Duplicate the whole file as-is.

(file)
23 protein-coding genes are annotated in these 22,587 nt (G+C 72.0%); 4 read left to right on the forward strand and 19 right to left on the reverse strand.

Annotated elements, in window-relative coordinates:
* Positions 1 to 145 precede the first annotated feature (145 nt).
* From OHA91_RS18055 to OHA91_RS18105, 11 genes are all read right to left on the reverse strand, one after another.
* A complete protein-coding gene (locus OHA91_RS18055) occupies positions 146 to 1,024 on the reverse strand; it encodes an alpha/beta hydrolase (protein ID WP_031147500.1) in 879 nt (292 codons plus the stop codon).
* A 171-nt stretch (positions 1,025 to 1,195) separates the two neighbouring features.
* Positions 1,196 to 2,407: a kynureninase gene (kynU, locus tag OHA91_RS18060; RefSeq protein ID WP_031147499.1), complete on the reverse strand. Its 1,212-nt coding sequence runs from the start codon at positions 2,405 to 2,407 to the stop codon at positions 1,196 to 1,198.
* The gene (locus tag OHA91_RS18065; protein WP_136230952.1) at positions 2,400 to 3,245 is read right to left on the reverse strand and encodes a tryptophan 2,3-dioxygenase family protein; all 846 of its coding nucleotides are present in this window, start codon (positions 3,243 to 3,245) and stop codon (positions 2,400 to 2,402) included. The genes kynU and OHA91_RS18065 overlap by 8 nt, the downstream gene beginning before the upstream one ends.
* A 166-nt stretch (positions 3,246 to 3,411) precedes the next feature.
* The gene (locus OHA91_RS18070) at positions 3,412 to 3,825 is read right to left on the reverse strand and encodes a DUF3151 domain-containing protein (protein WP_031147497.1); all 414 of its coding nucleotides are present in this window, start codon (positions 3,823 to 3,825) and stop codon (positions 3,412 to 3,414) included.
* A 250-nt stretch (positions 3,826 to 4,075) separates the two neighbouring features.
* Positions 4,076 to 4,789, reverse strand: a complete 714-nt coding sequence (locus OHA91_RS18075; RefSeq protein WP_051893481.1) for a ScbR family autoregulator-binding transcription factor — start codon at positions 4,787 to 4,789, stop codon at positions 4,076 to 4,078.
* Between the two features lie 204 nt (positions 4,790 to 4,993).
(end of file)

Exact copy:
23 protein-coding genes are annotated in these 22,587 nt (G+C 72.0%); 4 read left to right on the forward strand and 19 right to left on the reverse strand.

Annotated elements, in window-relative coordinates:
* Positions 1 to 145 precede the first annotated feature (145 nt).
* From OHA91_RS18055 to OHA91_RS18105, 11 genes are all read right to left on the reverse strand, one after another.
* A complete protein-coding gene (locus OHA91_RS18055) occupies positions 146 to 1,024 on the reverse strand; it encodes an alpha/beta hydrolase (protein ID WP_031147500.1) in 879 nt (292 codons plus the stop codon).
* A 171-nt stretch (positions 1,025 to 1,195) separates the two neighbouring features.
* Positions 1,196 to 2,407: a kynureninase gene (kynU, locus tag OHA91_RS18060; RefSeq protein ID WP_031147499.1), complete on the reverse strand. Its 1,212-nt coding sequence runs from the start codon at positions 2,405 to 2,407 to the stop codon at positions 1,196 to 1,198.
* The gene (locus tag OHA91_RS18065; protein WP_136230952.1) at positions 2,400 to 3,245 is read right to left on the reverse strand and encodes a tryptophan 2,3-dioxygenase family protein; all 846 of its coding nucleotides are present in this window, start codon (positions 3,243 to 3,245) and stop codon (positions 2,400 to 2,402) included. The genes kynU and OHA91_RS18065 overlap by 8 nt, the downstream gene beginning before the upstream one ends.
* A 166-nt stretch (positions 3,246 to 3,411) precedes the next feature.
* The gene (locus OHA91_RS18070) at positions 3,412 to 3,825 is read right to left on the reverse strand and encodes a DUF3151 domain-containing protein (protein WP_031147497.1); all 414 of its coding nucleotides are present in this window, start codon (positions 3,823 to 3,825) and stop codon (positions 3,412 to 3,414) included.
* A 250-nt stretch (positions 3,826 to 4,075) separates the two neighbouring features.
* Positions 4,076 to 4,789, reverse strand: a complete 714-nt coding sequence (locus OHA91_RS18075; RefSeq protein WP_051893481.1) for a ScbR family autoregulator-binding transcription factor — start codon at positions 4,787 to 4,789, stop codon at positions 4,076 to 4,078.
* Between the two features lie 204 nt (positions 4,790 to 4,993).